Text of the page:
is the festivity and permanent celebration of such as they; that fashion is funded talent; is Mexico, Marengo, and Trafalgar beaten out thin; that the brilliant names of fashion run back to just such busy names as their own, fifty or sixty years ago. They are the sowers, their sons shall be the reapers, and their sons, in the ordinary course of things, must yield the possession of the harvest to new competitors with keener eyes and stronger frames. The city is recruited from the country. In the year 1805, it is said, every legitimate monarch in Europe was imbecile. The city would have died out, rotted, and exploded, long ago, but that it was reinforced from the fields. It is only country which came to town day before yesterday, that is city and court to-day.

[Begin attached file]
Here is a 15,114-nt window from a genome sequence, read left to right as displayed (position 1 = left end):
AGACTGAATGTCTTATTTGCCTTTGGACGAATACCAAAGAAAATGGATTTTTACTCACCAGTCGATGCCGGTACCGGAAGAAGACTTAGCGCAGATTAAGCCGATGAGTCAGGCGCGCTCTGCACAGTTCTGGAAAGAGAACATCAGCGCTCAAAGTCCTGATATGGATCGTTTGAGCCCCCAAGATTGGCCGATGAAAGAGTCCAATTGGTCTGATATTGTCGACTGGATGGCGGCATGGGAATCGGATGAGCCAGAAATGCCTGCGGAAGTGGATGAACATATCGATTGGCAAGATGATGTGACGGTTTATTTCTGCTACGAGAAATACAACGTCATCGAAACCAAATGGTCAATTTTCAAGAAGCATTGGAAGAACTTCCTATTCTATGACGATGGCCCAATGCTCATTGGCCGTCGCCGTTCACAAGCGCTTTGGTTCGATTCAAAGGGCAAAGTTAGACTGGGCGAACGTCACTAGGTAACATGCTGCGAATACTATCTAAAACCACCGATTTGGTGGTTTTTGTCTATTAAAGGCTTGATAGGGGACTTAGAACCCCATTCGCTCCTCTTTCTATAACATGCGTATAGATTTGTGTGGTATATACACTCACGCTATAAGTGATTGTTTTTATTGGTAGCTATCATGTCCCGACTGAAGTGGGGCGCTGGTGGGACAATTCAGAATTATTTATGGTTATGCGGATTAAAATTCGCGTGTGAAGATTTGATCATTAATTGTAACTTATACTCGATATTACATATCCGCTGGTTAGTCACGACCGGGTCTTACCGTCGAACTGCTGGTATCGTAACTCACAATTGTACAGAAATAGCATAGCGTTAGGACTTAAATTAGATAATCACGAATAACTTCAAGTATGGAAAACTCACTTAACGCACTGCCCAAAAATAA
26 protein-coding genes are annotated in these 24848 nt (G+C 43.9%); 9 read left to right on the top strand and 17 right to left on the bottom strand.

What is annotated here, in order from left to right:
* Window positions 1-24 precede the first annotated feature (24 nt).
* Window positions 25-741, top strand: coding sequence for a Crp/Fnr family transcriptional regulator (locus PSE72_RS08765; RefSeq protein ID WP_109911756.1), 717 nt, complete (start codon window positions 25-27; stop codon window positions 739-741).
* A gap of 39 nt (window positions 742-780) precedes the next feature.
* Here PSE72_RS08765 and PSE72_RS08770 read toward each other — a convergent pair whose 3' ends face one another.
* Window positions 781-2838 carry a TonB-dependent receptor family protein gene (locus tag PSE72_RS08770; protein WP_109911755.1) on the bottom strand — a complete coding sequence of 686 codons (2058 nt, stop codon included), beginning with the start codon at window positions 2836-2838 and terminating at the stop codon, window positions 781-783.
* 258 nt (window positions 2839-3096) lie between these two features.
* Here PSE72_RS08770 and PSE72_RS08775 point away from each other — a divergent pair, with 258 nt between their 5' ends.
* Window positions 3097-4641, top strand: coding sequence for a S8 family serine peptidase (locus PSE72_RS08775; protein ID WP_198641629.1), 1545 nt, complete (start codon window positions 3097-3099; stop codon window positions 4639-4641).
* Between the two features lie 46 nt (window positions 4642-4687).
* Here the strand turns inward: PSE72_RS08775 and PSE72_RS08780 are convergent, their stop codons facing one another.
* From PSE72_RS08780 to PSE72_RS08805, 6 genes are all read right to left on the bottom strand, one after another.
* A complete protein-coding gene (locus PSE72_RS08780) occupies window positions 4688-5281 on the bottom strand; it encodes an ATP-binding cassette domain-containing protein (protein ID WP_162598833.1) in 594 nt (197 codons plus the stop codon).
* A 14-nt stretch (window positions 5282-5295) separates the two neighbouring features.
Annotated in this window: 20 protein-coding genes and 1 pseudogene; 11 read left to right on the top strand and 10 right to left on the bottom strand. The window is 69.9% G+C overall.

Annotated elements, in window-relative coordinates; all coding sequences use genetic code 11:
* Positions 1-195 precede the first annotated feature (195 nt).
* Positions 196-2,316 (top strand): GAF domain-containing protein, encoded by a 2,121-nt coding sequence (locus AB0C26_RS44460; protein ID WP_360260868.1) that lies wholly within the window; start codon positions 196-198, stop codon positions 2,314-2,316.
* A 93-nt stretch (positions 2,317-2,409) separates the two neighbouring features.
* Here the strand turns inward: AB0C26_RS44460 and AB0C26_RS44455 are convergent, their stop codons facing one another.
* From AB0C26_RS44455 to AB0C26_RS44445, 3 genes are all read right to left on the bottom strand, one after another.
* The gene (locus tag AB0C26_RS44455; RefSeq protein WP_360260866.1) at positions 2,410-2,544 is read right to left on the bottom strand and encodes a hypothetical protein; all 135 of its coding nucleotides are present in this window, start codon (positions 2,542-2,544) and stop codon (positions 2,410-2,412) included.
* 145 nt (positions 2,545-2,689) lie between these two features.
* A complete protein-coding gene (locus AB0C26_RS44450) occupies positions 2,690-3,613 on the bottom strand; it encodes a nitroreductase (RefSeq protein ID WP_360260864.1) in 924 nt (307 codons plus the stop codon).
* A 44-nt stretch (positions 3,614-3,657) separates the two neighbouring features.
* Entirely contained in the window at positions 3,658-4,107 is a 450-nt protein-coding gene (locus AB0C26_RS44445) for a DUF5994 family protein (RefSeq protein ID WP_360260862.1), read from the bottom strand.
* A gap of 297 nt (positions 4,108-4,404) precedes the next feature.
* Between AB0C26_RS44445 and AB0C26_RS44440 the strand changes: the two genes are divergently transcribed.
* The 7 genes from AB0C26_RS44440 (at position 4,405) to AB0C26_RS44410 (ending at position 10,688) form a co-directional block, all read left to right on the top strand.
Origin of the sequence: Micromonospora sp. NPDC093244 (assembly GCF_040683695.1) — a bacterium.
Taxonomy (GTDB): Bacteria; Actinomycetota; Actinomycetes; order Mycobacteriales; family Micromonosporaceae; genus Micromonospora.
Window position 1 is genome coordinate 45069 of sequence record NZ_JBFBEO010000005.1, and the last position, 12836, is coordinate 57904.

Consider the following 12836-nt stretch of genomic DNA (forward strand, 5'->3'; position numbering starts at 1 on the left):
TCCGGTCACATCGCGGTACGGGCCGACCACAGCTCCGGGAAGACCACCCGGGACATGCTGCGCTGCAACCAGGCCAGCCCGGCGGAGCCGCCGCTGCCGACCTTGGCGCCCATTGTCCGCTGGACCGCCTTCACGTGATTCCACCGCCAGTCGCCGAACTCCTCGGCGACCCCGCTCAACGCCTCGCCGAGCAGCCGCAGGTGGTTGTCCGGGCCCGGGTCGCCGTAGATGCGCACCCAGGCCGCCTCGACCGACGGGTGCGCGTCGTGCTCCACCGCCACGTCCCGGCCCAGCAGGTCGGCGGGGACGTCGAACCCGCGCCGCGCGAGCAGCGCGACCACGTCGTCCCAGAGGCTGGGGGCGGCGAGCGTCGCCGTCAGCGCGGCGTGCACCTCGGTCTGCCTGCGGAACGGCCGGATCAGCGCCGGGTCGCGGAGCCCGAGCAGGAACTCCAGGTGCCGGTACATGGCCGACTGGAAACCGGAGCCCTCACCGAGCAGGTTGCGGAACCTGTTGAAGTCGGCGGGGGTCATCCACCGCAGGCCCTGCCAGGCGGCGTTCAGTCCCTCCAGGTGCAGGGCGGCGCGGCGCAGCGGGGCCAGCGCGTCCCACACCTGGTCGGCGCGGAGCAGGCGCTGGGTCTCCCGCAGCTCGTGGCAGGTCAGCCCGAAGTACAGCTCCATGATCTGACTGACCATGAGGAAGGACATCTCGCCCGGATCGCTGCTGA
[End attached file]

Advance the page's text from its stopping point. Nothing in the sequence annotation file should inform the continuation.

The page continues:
Aristocracy and fashion are certain inevitable results. These mutual selections are indestructible. If they provoke anger in the least favored class, and the excluded majority revenge themselves on the excluding minority, by the strong hand, and kill them, at once a new class finds itself at the top, as certainly as cream rises in a bowl of milk and if the people should destroy class after class, until two men only were left, one of these would be the leader, and would be involuntarily served and copied by the other. You may keep this minority out of sight and out of mind, but it is tenacious of life, and is one of the estates of the realm. I am the more struck with this tenacity, when I see its work. It respects the administration of such unimportant matters, that we should not look for any durability in its rule. We sometimes meet men under some strong moral influence, as, a patriotic, a literary, a religious movement, and feel that the moral sentiment rules man and nature. We think all other distinctions and ties will be slight and fugitive, this of caste or fashion, for example; yet come from year to year, and see how permanent that is, in this Boston or New York life of man, where, too, it has not the least countenance from the law of the land. Not in Egypt or in India a firmer or more impassable line. Here are associations whose ties go over, and under, and through it, a meeting of merchants, a military corps, a college class, a fire-club, a professional association, a political, a religious convention; the persons seem to draw inseparably near; yet, that assembly once dispersed, its members will not in the year meet again. Each returns to his degree in the scale of good society, porcelain remains porcelain, and earthen earthen. The objects of fashion may be frivolous, or fashion may be